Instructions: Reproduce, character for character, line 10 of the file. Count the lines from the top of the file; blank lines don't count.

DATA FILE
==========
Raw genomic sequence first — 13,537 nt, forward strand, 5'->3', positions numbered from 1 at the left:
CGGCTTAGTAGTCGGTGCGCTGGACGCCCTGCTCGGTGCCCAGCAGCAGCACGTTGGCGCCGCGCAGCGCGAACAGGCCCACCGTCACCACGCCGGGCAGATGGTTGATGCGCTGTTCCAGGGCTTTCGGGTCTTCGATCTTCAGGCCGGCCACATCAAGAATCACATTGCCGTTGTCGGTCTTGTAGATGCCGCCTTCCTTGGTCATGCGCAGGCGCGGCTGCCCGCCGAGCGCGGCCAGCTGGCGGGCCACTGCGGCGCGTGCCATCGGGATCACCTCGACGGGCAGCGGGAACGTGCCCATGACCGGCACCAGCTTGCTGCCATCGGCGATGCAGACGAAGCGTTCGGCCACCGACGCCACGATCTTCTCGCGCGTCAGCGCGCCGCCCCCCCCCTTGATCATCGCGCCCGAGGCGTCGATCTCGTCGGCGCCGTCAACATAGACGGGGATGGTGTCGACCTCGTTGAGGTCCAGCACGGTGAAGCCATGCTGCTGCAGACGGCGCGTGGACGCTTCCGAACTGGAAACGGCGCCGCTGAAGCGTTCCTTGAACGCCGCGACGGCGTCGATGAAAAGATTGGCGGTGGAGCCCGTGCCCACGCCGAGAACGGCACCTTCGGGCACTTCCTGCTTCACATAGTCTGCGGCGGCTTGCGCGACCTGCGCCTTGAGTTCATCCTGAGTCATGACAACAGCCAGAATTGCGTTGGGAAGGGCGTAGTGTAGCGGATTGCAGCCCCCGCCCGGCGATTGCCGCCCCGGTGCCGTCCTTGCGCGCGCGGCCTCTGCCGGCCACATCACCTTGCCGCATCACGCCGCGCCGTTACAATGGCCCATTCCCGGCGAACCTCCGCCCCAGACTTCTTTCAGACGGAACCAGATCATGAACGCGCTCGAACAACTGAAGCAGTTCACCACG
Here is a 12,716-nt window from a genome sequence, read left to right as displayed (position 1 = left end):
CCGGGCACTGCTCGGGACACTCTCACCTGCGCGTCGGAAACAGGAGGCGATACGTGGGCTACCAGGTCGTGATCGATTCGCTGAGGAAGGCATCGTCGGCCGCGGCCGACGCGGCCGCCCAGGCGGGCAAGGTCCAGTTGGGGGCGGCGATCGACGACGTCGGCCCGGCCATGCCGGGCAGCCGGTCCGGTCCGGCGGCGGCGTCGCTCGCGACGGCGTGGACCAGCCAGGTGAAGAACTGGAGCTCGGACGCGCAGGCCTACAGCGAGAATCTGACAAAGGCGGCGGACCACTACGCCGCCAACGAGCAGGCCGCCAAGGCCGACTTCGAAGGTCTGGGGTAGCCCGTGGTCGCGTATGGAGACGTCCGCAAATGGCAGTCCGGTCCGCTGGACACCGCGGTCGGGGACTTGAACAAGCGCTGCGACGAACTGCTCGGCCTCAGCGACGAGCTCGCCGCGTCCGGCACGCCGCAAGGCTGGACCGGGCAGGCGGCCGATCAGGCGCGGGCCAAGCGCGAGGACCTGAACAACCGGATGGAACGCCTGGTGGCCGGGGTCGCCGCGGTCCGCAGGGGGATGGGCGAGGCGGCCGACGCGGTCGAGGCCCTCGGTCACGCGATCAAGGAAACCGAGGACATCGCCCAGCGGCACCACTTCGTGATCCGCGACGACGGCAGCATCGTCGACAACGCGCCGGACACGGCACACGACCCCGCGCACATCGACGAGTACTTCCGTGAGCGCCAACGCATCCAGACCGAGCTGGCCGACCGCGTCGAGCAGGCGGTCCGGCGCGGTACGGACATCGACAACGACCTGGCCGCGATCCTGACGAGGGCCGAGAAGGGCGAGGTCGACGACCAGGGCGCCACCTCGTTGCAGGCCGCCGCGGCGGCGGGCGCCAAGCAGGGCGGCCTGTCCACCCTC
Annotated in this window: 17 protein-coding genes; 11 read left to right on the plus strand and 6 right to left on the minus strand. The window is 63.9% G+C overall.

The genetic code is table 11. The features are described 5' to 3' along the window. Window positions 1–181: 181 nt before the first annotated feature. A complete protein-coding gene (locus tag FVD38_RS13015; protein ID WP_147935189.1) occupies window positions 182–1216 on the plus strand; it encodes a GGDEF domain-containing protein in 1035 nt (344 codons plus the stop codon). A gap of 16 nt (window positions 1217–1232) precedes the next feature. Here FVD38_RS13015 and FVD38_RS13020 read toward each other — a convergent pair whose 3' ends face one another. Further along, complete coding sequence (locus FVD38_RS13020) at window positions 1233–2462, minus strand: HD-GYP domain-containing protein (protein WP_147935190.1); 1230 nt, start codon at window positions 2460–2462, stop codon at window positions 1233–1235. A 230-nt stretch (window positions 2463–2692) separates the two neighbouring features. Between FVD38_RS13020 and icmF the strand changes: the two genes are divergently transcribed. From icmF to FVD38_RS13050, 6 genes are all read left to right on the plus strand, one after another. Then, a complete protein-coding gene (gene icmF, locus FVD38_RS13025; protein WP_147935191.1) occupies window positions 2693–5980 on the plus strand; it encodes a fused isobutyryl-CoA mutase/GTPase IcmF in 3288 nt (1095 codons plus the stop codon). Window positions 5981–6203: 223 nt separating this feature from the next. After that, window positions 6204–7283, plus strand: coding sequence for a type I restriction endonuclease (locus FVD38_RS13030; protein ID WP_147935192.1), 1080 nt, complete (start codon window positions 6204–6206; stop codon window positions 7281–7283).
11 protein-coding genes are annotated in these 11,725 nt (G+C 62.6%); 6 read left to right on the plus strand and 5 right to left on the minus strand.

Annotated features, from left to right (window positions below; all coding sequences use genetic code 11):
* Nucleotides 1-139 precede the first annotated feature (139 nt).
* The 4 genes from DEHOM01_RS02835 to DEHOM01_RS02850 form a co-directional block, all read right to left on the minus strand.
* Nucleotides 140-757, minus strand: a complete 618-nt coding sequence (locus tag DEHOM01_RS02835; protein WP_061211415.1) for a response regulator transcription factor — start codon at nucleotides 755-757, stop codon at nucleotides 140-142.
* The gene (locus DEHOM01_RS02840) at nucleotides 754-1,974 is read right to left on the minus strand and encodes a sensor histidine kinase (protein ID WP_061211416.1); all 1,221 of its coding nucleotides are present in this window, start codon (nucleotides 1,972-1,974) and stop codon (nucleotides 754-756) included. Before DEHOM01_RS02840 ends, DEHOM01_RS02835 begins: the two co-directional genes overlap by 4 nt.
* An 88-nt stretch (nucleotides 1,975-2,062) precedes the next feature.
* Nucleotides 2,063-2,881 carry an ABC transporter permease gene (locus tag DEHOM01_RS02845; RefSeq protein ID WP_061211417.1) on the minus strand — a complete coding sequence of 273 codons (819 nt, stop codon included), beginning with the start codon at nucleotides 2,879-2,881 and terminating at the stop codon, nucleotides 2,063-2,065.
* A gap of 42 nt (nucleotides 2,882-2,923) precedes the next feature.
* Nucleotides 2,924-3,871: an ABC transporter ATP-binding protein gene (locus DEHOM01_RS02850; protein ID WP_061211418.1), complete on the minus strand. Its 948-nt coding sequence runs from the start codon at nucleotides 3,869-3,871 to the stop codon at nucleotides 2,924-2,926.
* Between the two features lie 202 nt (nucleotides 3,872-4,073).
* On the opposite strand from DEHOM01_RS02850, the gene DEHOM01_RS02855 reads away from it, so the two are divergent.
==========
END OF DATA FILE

* The 4 genes from DEHOM01_RS02835 to DEHOM01_RS02850 form a co-directional block, all read right to left on the minus strand.